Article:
“All submissions were reviewed, taking into consideration their subject matter, the given analysis, accuracy of the law, constructive comments, and from there we handpicked the best articles.”

Ceylon Today learnt that this year’s journal will include a collection of diverse and complex legal research articles on topics such as Nuclear and Biological Weapons under International Humanitarian Law, Data Privacy and Protection, the Abuse of the

Power of the Presidential Pardon, Anti-Money Laundering and Counter-Terrorist Financing in Sri Lanka, the Legal Dimension of Working from Home, Trade Secrets of the Digital Regime, the Doctrine of Frustration, Maternity Rights of Working Women, the Israel-Palestine Conflict, the Plight of Domestic Workers in Sri Lanka, Financial Secrecy Jurisdictions in the 21st century, and more.

“Besides all this, highlight was also given to legal writing regarding how the legal field has been impacted by the prevailing Coronavirus pandemic. We felt this was an important topic given how large of an effect the ongoing pandemic has made throughout the world, including in the field of law,” Dihanie added. 

For a purpose

“We wanted to create a platform for law students, graduates and legal professionals to publish their writing, and to encourage and develop legal academic writing as well as research among law students,” Dihanie continued. 

“Academic writing in the legal field can sometimes appear intimidating, especially for a law student. It’s unfamiliar and can be daunting to attempt. We wanted to create a platform for law students to have the opportunity to practice it and explore the art of legal writing.”

Overcoming obstacles

Of course, being a student-run journal that has only published its second edition and is in its infancy, finding the funding necessary to finance the entire operation has been a challenge for the team, who also had to balance their busy lives as students.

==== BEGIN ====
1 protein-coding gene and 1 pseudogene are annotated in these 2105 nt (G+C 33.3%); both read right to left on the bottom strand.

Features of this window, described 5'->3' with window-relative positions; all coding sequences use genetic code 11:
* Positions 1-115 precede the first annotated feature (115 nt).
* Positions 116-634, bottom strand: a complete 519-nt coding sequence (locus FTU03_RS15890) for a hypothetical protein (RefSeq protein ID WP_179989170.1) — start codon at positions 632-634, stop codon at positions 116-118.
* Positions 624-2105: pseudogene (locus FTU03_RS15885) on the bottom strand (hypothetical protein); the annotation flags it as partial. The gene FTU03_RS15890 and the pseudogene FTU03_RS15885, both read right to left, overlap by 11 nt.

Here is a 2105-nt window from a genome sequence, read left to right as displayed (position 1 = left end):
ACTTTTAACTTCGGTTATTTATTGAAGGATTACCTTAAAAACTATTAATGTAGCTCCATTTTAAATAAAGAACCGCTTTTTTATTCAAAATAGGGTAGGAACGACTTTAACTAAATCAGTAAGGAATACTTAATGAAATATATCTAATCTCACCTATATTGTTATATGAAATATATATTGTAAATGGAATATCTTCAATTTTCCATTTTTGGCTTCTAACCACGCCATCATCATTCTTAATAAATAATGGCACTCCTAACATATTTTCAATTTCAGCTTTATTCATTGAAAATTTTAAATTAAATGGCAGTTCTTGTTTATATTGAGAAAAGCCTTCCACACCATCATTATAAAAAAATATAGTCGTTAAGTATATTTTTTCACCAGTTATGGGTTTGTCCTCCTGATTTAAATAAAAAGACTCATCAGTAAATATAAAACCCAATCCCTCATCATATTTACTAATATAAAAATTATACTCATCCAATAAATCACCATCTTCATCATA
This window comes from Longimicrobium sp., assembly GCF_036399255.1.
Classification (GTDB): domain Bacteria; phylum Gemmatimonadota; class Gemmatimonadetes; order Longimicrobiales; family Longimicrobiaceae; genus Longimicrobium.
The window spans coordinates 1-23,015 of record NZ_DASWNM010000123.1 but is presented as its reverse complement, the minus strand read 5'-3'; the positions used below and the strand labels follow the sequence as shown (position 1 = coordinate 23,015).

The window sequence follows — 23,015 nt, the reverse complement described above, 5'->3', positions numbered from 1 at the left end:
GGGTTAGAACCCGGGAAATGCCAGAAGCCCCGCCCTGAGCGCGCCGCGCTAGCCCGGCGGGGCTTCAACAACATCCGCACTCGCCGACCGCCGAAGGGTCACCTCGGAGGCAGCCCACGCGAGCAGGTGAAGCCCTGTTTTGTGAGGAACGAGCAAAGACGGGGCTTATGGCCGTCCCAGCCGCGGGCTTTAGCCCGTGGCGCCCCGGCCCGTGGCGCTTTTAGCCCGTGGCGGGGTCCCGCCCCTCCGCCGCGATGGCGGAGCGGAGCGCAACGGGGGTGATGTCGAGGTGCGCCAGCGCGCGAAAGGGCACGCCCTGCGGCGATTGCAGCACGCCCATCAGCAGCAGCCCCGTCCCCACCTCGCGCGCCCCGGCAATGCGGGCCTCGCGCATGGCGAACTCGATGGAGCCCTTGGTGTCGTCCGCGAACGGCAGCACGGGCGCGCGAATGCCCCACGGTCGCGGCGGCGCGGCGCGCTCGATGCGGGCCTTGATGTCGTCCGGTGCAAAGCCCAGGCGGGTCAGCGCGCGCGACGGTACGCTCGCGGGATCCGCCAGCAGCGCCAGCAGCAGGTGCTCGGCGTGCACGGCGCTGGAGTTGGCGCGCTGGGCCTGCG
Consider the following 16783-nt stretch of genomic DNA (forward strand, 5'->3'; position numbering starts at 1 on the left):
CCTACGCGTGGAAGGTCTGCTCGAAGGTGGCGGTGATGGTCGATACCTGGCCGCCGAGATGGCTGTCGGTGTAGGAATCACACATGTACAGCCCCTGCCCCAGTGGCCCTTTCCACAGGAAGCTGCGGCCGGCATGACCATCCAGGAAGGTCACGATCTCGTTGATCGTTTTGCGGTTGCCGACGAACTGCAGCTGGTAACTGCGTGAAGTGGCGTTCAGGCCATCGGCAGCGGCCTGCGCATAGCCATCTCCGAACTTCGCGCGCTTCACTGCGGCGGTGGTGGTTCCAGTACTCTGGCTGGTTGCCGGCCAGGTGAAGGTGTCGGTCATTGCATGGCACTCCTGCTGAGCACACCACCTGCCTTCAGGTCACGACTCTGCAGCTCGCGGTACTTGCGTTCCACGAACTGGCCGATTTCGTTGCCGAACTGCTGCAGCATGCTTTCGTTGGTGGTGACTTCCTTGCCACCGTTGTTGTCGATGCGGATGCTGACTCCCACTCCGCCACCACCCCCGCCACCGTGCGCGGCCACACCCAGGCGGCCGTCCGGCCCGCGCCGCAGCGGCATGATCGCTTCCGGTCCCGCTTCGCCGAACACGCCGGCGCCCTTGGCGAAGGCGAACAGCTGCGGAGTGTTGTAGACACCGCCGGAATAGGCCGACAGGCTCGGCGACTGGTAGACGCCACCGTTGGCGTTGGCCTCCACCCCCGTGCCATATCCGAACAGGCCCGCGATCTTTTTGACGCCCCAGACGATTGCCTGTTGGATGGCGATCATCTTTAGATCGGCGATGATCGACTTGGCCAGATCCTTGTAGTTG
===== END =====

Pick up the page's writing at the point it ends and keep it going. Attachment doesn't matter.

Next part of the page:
This is why the editorial team is grateful for all the support provided by Royal Institute as well as all those who have contributed to making the journal a success, including a number of law firms and lawyers, with special thanks given to Muve Colombo by Dihanie and Abinesha. 

The duo also wanted to give thanks to everyone who participated and contributed to making the law journal a successful publication. 

Continuing strong

“There’s been such great reception to the journal so far, and over this short period of two years, the journal has grown and expanded its field as well as its depth when it comes to academic value. We hope that those in the legal fraternity as well as the general public would continue to look forward to the journal’s publishing using it to enrich their understanding of legal principles for years to come,” Abinesha added in closing.

The RIC Law Journal 2021 was officially presented and launched at the Royal Institute of Colombo’s Annual General Meeting for 2021 which took place on 21 November 2021 at the Royal Institute of Colombo.

Those who are interested in ordering a copy for themselves can do so by contacting the editorial committee of Royal Institute of Colombo and placing an order via email [email protected] A digital copy of the journal will also be made accessible online.

By Shanuka Kadupitiyage | Published: 2:00 AM Nov 27 2021